Rote memorization is out; personalized education is in. Textbooks are fading and iPads ascendant. But while education itself may have evolved greatly in Vermont since the 19th century, the state's system of governing its schools — a patchwork of small, mostly town-by-town school boards — has remained largely unchanged.
The state could be in for a shake-up, however, if legislation passed by the House education committee late last month gains traction in the final weeks of a busy legislative session. Lawmakers are pushing a bill to slash the number of school districts in Vermont from 273 to roughly 50 in the next six years.
The bill, H.883, could radically reshape the way schools are governed in Vermont. Instead of hashing out details of local school budgets in their own forums on Town Meeting Day, towns would band together in K-12 districts with an average 1,250 students each.
"It's very difficult to break that mold with how we've been doing things at the local level," acknowledged Rep. Peter Peltz (D-Woodbury), a staunch supporter of the bill who helped committee chair Rep. Johannah Donovan (D-Burlington) shepherd the legislation to a unanimous vote in committee.
Vermont has the smallest number of students per school district in the country — just 313 on average, less than 10 percent of the national norm, according to a 2009 report to the legislature. Lawmakers have tried to provide financial incentives for school districts to consolidate voluntarily — most recently in 2010 — but only one group (the towns of Landgrove, Londonderry, Peru and Weston) took the bait. The incentives included reductions in property-tax rates for four years following a merger, as well as a provision that would allow new districts to keep the proceeds from closing or selling school buildings instead of refunding a percentage of the sale to the state.
The new push for mandatory consolidation has some advocates of local control sounding the alarm. But supporters counter that without restructuring Vermont's school governance system, communities might find themselves with fewer choices than ever before.
"Unless we change things ... local control is going to be, 'Are you going to cut your music program or are you going to cut your art program?'" said Dan French, the superintendent of the Bennington-Rutland Supervisory Union. "That's where we're heading if we don't do governance change."
The rhetoric on both sides of the issue couldn't differ more starkly. Proponents of consolidation say it's a necessary move to modernize Vermont's antiquated patchwork of small — and in some cases, tiny — school districts. Consolidation, they say, would offer more opportunities for students, particularly those in smaller rural schools. For instance, larger school districts could hire — and share — language, arts and music teachers, or explore the possibility of magnet programs.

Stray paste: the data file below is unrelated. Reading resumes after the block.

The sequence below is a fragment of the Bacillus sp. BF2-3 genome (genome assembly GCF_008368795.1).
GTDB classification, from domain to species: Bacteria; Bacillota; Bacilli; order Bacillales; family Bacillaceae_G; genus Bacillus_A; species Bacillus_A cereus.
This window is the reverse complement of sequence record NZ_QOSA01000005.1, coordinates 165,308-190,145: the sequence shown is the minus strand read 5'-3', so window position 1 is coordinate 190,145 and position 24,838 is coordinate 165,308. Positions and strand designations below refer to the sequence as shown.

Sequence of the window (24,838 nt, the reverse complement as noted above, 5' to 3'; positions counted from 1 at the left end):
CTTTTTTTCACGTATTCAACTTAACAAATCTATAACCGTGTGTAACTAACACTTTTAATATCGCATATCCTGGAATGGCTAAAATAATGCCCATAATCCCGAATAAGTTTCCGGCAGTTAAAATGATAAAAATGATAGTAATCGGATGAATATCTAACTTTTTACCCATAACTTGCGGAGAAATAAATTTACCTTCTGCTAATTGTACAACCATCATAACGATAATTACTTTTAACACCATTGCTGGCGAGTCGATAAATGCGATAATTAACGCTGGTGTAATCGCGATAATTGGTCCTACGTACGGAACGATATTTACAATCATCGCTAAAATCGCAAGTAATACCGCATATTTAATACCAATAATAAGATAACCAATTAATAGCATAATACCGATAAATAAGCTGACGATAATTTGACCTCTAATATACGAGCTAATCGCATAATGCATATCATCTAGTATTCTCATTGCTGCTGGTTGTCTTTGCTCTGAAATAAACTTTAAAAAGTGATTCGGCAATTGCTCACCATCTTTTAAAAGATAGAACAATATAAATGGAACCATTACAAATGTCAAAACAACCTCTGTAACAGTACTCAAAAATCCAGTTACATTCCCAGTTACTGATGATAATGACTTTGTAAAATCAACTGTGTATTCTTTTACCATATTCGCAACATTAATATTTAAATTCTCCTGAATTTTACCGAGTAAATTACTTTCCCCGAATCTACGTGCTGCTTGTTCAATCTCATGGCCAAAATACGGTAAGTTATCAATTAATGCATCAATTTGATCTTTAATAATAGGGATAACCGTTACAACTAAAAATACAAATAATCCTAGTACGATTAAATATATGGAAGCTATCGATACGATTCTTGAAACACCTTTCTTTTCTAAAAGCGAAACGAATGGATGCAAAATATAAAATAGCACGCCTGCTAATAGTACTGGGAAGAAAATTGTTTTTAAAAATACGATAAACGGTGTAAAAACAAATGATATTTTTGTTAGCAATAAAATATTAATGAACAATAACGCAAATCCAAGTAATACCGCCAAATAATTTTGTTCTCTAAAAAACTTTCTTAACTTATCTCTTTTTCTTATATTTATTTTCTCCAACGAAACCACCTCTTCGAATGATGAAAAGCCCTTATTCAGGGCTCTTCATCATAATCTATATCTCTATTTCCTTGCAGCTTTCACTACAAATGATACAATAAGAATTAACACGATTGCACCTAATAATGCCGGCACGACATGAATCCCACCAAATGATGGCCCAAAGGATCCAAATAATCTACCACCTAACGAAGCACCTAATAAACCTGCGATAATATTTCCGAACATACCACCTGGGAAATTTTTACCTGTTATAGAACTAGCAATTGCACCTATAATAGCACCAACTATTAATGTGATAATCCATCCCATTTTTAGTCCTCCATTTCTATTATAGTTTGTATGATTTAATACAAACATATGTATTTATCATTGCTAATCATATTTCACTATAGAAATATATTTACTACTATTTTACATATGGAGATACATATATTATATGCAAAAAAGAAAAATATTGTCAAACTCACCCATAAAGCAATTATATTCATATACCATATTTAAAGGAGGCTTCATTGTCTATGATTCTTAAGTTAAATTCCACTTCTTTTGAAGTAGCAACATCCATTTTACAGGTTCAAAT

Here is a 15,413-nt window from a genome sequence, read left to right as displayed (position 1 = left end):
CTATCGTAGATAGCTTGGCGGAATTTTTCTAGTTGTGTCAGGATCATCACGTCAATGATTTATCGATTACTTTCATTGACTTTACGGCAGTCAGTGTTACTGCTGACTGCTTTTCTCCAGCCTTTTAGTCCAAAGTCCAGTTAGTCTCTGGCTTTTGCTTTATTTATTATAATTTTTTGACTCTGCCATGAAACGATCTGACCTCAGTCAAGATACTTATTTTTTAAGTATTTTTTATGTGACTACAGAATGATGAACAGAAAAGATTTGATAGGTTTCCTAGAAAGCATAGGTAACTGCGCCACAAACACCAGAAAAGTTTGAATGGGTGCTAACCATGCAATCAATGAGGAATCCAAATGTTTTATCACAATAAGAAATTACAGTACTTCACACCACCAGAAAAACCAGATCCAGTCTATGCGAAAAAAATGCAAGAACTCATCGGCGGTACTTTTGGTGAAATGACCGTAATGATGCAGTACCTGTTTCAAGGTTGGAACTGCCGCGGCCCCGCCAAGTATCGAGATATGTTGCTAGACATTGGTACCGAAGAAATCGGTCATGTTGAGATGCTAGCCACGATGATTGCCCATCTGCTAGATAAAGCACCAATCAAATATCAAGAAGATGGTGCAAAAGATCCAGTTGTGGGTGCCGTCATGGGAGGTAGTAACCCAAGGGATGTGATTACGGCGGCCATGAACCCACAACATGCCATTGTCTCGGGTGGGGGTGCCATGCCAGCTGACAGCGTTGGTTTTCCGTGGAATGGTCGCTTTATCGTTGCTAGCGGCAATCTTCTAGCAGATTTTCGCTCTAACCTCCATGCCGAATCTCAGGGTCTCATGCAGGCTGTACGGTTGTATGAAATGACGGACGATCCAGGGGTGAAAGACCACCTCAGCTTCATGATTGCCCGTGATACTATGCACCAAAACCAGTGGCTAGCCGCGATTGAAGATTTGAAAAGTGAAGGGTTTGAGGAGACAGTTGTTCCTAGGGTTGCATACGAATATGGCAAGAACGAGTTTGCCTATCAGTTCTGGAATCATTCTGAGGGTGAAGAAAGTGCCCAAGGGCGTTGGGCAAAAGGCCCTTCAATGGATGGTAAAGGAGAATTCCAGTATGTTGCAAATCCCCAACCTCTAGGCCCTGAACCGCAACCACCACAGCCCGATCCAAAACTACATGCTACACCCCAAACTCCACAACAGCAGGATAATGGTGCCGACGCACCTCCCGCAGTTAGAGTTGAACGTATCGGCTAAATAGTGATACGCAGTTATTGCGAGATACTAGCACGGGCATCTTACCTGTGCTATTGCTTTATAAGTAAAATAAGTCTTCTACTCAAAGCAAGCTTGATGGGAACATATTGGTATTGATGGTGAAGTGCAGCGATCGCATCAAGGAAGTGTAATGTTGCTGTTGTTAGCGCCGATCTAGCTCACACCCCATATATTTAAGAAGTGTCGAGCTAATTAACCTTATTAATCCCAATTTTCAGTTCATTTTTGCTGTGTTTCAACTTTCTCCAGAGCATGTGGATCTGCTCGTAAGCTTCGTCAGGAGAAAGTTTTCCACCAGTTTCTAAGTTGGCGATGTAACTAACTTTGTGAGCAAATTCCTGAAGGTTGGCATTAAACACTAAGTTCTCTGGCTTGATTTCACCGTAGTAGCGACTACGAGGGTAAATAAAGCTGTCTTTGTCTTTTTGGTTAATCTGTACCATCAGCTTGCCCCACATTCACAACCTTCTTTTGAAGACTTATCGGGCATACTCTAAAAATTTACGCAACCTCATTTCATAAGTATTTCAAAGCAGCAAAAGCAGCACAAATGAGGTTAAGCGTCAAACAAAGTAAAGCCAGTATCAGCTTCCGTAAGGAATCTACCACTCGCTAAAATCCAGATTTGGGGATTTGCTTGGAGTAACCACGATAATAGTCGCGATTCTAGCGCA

"I think there is growing evidence that there's real inequality in terms of learning opportunities for students across the state," said French, "and you don't have to go to the Northeast Kingdom to see it. I can see it in my own schools."
The legislation also claims to cut costs by centralizing resources, a change that proponents say is crucial in a state where per-pupil expenditures consistently rank among the top five in the country.
"If this effort doesn't work, we're going to have to come back to it pretty soon because we're financially on the edge of a crisis," said French.
But opponents — or, perhaps more accurately, skeptics — say that district consolidation is simply the first step toward closing treasured community schools. They question whether centralizing administrative functions would save real money in the long run.
"When you have a choice between democracy or bureaucracy, I'm going to favor democracy," said Bill Mathis, a former superintendent who now serves as the managing director of the Colorado-based National Education Policy Center, which produces peer-reviewed research intended to inform education policy discussions. Mathis still lives in Vermont, and sits on the state board of education, which voted 6-1 last week on a motion supporting H.883; his was the lone voice of dissent.
Mathis sees the merits of consolidating some tasks; his former supervisory union, Rutland Northeast, centralized functions such as hot-lunch preparation, bookkeeping and transportation.
"There are places where you can get economies of scale," he said. "But that doesn't necessarily lead to disempowering the local people who care very much about their school."